A material with a sponge-like configuration giving it just 5% density has been shown to be 10 times stronger than steel.
Researchers at Massachusetts Institute of Technology (MIT) succeeded in translating the strength of 2D carbon graphene into three dimensions by compressing and fusing graphene flakes which formed coral-like structures.
The team reported that the geometric configuration of the three dimensional forms is crucial. This knowledge could lead to other strong and lightweight materials in the future.
The small flakes of graphene were compressed using a combination of heat and pressure, creating enormous surface area in proportion to their volume.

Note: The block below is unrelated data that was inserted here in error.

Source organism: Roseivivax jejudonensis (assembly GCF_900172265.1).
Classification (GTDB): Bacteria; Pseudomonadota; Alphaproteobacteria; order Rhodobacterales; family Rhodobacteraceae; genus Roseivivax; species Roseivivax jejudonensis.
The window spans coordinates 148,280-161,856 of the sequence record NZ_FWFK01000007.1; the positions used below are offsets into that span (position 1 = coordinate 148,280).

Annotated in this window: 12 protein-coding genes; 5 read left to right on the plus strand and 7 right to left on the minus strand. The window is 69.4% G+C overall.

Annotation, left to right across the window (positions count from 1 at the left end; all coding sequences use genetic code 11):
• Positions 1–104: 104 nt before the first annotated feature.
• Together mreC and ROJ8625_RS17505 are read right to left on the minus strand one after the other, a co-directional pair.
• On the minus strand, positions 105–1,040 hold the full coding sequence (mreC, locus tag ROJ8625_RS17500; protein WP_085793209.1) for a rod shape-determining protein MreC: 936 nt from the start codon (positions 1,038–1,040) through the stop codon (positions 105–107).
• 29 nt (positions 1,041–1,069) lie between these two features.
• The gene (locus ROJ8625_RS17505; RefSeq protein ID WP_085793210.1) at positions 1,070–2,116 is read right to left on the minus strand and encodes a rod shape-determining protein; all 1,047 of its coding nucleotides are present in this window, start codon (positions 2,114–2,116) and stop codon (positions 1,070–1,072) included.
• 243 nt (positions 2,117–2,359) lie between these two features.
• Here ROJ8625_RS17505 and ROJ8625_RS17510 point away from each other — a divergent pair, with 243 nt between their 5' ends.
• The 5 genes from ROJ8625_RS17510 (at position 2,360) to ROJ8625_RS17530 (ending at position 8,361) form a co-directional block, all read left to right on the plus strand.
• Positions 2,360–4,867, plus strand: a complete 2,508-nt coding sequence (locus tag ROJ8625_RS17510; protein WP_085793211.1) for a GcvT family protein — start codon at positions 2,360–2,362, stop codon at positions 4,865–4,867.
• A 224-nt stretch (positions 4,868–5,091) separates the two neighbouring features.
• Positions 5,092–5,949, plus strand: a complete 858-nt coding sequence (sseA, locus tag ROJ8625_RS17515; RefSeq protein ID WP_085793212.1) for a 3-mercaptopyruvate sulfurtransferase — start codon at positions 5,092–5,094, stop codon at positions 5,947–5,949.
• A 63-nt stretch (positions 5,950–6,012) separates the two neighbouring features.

The distinguishing properties of two-dimensional carbon graphene are exceptional strength and conductivity of heat and electricity but at the thickness of a single atom its uses are restricted.
“What we’ve done is to realise the wish of translating these 2-D materials into three-dimensional structures,” said Markus Buehler, head of the Department of Civil and Environmental Engineering (CEE) at MIT.